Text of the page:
We at CAN Community Health are serious about eradicating Hepatitis C from our community and are collaborating with area physicians in providing the safest and most cost-effective care for patients.
Our medical staff physicians have years of experience in treating patients with mono-infected HCV as well as the dual-infected (HCV/HIV). In addition, our Patient Care Coordinators are experts in assisting patients identify and obtain financial assistance that may be available to help them pay for these costly treatments either through our own programs or other resources.
CAN Community Health offers area physicians the opportunity to utilize a mobile FibroScan® unit as a service to their patients, the first mobile unit in the state of Florida. FibroScan®, is an accurate, non-invasive, painless aid for managing patients with liver disease. FibroScan® is FDA-approved for clinical management of patients with liver disease and is covered by most insurance carriers.
FibroScan works by emitting a pulse of energy, which you may feel as a slight vibration on your skin. FibroScan measures the speed of this energy and immediately provides this information to your physician, who then uses it as part of a broader evaluation of your liver health. The procedure is painless and takes about 10 minutes.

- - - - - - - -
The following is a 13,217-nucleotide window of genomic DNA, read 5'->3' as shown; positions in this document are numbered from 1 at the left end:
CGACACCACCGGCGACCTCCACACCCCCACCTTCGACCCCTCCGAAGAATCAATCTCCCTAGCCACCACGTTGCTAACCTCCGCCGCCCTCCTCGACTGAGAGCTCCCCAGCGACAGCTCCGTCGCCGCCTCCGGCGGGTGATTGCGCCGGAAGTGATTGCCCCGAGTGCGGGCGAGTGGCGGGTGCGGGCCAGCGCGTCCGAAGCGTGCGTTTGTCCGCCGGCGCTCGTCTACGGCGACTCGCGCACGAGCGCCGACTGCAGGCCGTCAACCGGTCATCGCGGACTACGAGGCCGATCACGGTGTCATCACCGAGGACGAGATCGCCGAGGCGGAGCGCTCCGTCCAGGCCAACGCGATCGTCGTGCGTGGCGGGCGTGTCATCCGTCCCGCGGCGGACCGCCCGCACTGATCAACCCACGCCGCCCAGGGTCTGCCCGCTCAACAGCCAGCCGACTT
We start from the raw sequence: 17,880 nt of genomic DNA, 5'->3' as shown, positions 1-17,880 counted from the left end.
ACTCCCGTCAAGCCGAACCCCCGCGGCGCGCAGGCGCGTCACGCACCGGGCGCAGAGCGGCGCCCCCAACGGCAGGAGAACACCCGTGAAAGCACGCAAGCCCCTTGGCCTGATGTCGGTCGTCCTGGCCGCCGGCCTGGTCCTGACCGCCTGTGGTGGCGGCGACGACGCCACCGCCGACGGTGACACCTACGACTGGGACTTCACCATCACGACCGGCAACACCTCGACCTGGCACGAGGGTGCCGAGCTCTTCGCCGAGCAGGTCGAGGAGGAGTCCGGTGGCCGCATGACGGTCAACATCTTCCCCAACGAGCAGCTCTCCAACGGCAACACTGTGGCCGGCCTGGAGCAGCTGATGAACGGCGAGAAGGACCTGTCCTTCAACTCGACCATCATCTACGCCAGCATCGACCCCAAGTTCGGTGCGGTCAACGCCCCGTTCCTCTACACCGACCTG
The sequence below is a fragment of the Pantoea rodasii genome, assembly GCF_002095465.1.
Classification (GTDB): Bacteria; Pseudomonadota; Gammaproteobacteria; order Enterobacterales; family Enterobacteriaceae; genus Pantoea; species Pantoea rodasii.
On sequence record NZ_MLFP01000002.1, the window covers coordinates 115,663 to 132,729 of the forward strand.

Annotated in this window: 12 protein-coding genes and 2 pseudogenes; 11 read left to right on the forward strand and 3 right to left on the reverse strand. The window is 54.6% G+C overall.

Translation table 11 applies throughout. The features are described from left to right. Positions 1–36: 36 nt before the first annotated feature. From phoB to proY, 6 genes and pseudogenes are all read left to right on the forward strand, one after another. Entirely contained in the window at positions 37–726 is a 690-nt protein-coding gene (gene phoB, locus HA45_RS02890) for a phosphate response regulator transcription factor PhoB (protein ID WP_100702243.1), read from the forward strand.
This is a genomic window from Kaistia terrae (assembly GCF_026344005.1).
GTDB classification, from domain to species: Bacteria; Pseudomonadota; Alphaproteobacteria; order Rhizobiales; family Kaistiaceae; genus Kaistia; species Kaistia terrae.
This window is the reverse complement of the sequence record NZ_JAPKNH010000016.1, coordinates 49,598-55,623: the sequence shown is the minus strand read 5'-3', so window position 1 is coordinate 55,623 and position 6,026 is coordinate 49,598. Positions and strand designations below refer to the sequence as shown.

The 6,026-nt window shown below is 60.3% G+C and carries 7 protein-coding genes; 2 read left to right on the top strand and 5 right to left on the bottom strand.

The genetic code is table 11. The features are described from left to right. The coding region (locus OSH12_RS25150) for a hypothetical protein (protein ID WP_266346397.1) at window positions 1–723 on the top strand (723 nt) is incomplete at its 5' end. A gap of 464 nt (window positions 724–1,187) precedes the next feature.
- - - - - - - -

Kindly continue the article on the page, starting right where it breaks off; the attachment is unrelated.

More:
Physicians - For more information about FibroScan, please call 941-366-0461.
Hepatitis C is a contagious liver disease that ranges in severity from a mild illness lasting a few weeks to a serious, lifelong illness that attacks the liver. It results from infection with the Hepatitis C virus (HCV), which is spread primarily through contact with the blood of an infected person. Hepatitis C can be either “acute” or “chronic.”
Acute Hepatitis C virus infection
is a short-term illness that occurs within the first 6 months after someone is exposed to the Hepatitis C virus. For most people, acute infection leads to chronic infection.
Chronic Hepatitis C virus infection
is a long-term illness that occurs when the Hepatitis C virus remains in a person’s body. Hepatitis C virus infection can last a lifetime and lead to serious liver problems, including cirrhosis (scarring of the liver) or liver cancer.
Hepatitis C is usually spread when blood from a person infected with the Hepatitis C virus enters the body of someone who is not infected. Today, most people become infected with the Hepatitis C virus by sharing needles or other equipment to inject drugs. Before 1992, when widespread screening of the blood supply began in the United States, Hepatitis C was also commonly spread through blood transfusions and organ transplants.
People can become infected with the Hepatitis C virus during such activities as:
Less commonly, a person can also get Hepatitis C virus infection through: